Researchers Study Chemical Communication During Mating Season
Polar bears have the largest home range of any land mammal, covering up to 200,000 square miles of sea ice in a single year. Polar bears are also solitary, spending most of their days on the sea ice alone. So, when it comes to finding a mate across vast expanses of ice, how do polar bears do it? How do they communicate with each other?
Scientists at San Diego Zoo Global have been leading the investigation into polar bear communication. Megan Owen, Ph.D., director of Population Sustainability at the San Diego Zoo Institute for Conservation Research, found that polar bears have a relatively high concentration of sweat glands on their feet, and when they walk across the sea ice, they leave a unique scent signature behind in the snow. Now, we are investigating this scent signature in more detail. Research Fellow Courtney Marneweck, Ph.D., is leading the biochemical analysis to determine what the chemical constituents of polar bear perfume are, in hopes of finding out the differences between scents of females and males, and what cues are present that signal a female is looking for a mate.
To collect the samples for this project, I recently traveled to Canada’s Hudson Bay to interact directly with the bears in their sea ice environment. I joined my former Ph.D. supervisor, Andrew Derocher, Ph.D., and worked with his team from the University of Alberta. Having the chance to work on the sea ice again with polar bears was a truly amazing and humbling experience.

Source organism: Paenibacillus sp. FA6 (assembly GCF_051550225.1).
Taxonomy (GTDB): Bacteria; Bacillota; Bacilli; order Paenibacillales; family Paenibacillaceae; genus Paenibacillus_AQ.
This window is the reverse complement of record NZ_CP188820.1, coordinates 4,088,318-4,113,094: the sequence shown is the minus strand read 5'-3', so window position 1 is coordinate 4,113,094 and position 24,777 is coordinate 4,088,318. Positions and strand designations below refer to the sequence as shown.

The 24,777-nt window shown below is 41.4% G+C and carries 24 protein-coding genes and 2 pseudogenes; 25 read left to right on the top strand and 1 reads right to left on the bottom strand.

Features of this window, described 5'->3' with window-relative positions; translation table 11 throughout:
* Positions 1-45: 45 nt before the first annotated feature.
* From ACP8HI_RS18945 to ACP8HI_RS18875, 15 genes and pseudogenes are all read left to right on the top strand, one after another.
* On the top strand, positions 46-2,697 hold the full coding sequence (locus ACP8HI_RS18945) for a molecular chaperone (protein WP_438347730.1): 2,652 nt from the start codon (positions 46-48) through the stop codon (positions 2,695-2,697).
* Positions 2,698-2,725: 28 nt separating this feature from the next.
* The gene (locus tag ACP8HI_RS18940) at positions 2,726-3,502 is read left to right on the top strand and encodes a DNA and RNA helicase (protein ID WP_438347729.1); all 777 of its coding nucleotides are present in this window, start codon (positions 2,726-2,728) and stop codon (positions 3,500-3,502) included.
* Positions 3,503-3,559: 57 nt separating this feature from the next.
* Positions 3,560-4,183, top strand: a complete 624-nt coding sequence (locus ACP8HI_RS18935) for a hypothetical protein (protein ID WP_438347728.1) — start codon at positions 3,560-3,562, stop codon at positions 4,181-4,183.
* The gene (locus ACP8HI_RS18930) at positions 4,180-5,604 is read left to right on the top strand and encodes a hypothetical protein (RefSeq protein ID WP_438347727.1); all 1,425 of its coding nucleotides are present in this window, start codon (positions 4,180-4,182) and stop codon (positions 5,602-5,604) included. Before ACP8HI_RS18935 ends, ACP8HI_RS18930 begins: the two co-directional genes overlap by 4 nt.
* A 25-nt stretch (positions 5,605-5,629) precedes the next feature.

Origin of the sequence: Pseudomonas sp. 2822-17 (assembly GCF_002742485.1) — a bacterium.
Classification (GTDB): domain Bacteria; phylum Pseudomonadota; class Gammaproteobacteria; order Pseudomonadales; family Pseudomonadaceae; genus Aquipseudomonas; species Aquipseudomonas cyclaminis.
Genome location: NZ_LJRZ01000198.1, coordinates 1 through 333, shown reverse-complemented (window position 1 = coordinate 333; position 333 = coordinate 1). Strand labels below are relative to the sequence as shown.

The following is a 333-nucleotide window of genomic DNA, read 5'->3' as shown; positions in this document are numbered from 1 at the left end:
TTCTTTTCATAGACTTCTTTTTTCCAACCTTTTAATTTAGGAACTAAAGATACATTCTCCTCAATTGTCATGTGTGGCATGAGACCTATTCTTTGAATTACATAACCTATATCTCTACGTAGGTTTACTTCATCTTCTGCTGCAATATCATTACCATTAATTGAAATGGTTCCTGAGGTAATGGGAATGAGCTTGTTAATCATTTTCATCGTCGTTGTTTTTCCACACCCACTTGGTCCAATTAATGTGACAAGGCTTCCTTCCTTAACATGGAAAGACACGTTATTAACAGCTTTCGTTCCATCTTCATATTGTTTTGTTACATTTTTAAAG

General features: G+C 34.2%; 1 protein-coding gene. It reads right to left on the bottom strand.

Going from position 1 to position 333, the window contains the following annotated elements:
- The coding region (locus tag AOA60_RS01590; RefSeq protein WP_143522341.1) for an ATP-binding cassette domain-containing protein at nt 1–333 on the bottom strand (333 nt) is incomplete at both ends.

From the air, polar bears were tranquilized. Once they were asleep, we landed and began our work. For the collection of scent samples, I rubbed their feet with cotton swabs to pick up the chemicals present. Polar bear feet can be the size of dinner plates, and their sharp claws are a stunning reminder of how they make a living.
After that, the swabs were taken back to the lab, and we used a vacuum pump to seal the compounds into a small carbo-trap. This carbo-trap held the chemical signatures in a stable state until they could be chemically analyzed.
The findings from this study will not only be of interest to science, but also conservation. As the climate warms, sea ice becomes more fragmented in the spring, breaking up into smaller chunks rather than being one continuous surface. Because these chunks (floes of ice) move with the currents, a footpath left by a polar bear becomes more convoluted and potentially tougher to track.
As males rely on this footpath to seek out females, we may see lower reproductive success for polar bears as a consequence of an increasingly fragmented habitat. Polar bears’ dating status may soon shift from “in a relationship” to “it’s complicated.”
Nicholas Pilfold, Ph.D., is a scientist in Population Sustainability at the San Diego Zoo Institute for Conservation Research. Read his previous post, Luring Wild, Camera-shy Leopards into Getting their Photos Taken.